Irrational Fears Will Never Justify Gun Control
Article from Reason by Jacob Sullum.
“Americans are now more likely to be shot to death than to die in a car accident,” Margaret Renkl declares in a New York Times op-ed piece calling for more gun control. Since Renkl is talking about mass shootings, which she says “are no longer so unthinkable,” the implication is that the risk of being murdered with a gun is on the rise. But that risk is in fact much lower than it was in the 1970s, ’80s, or ’90s.
To back up her claim, Renkl links to a CDC fact sheetthat shows guns killed slightly more Americans in 2015 than car crashes did. Yet 61 percent of those gun deaths were suicides, while 36 percent were homicides. Contrary to Renkl’s implication, Americans are nearly three times as likely to die in a car accident as they are to be murdered with a gun.
Renkl deploys this misleading comparison of gun deaths and traffic fatalities to justify her own disproportionate fear of mass shootings, which account for a tiny share of firearm homicides, and of school shootings in particular, which are even rarer and have not become any more common in recent years. That is not the impression left by the recent March for Our Lives rallies, which showed that many teenagers have a grossly exaggerated sense of the dangers they face when they go to school.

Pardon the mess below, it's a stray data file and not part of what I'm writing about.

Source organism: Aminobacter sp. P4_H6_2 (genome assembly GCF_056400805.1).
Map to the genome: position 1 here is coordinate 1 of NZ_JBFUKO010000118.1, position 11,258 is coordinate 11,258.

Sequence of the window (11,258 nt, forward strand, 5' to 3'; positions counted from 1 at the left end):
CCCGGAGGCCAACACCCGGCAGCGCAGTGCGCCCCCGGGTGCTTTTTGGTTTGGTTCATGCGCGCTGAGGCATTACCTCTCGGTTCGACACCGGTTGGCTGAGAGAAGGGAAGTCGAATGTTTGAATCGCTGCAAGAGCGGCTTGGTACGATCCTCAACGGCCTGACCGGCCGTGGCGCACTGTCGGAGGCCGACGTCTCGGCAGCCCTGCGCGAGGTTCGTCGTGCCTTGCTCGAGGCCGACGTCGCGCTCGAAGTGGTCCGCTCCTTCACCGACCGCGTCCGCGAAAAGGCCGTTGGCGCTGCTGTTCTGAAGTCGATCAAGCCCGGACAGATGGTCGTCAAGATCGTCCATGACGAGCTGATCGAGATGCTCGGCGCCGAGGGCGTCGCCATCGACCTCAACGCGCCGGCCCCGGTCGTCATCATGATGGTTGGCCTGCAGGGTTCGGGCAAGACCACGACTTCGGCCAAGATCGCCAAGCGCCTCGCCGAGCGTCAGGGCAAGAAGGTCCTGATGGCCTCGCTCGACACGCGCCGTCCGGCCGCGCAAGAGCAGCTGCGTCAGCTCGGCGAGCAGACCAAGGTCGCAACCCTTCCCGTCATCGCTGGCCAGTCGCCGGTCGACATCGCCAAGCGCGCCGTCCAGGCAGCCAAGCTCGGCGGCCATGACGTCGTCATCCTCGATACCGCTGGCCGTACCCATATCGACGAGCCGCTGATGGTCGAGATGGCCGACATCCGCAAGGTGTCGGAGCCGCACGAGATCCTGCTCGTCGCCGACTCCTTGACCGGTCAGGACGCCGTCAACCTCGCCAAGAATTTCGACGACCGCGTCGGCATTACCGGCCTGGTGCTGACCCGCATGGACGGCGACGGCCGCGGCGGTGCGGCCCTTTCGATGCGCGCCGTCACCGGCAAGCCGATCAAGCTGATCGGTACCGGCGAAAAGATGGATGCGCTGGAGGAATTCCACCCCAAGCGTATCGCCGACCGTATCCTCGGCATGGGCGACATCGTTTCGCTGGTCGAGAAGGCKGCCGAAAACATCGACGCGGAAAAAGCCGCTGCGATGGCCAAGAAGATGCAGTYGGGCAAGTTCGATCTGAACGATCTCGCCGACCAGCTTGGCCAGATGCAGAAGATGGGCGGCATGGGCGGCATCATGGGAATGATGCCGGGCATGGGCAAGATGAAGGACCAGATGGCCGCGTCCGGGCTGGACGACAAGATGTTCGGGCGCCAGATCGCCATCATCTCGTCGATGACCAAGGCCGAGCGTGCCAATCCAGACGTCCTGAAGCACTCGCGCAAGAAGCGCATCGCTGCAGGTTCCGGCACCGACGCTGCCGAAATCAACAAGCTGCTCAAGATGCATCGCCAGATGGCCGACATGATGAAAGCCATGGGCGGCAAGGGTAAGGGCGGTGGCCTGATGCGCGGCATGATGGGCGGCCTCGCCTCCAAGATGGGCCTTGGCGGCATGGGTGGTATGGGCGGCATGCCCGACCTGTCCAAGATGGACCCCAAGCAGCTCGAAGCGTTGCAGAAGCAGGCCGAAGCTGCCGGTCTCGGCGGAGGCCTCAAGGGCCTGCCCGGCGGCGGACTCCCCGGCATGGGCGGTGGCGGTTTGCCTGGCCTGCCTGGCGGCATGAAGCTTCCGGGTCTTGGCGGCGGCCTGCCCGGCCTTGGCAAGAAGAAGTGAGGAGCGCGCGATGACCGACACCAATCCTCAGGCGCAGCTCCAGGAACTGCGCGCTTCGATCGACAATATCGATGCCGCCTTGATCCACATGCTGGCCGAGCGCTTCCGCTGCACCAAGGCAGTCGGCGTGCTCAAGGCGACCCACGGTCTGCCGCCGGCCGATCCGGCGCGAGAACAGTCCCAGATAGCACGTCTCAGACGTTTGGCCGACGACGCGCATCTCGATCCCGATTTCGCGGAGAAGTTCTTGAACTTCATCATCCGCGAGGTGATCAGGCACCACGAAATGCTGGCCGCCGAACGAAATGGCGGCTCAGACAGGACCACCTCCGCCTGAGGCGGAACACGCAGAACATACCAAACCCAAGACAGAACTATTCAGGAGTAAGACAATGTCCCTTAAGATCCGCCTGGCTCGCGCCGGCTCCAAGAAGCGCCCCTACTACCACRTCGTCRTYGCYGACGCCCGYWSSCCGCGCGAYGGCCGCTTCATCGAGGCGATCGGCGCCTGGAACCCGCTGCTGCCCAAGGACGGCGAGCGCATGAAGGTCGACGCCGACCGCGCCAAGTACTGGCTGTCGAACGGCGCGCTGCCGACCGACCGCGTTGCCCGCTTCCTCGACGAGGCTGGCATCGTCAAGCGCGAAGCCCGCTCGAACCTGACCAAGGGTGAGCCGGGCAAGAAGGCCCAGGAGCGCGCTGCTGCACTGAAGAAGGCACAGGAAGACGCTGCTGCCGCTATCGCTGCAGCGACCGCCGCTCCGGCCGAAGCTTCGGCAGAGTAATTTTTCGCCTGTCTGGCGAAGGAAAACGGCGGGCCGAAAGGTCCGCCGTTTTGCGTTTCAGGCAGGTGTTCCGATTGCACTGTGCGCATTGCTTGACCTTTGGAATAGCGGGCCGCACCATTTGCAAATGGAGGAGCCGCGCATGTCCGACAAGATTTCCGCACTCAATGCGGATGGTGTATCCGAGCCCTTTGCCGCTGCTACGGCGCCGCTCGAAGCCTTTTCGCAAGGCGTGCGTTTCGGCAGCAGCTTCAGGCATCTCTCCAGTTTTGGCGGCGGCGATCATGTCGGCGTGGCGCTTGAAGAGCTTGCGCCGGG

Renkl says her husband, a high school English teacher, attended one of those rallies and afterward “texted me a photo he’d taken of himself standing in front of another marcher’s sign. It read, ‘Am I next?’ For just a second, I couldn’t breathe.” Renkl had a similar reaction “when our oldest son, a new middle school math teacher, took me to see his first classroom. ‘Just look at all these beautiful windows!’ I said. ‘Not exactly great for an active-shooter situation,’ he pointed out. His words turned my heart to ice.”
Read the entire article at Reason.
Image Credit: By KAZ Vorpal (Flickr: Declaration of Independence, with Firearm) [CC BY-SA 2.0 (https://creativecommons.org/licenses/by-sa/2.0)], via Wikimedia Commons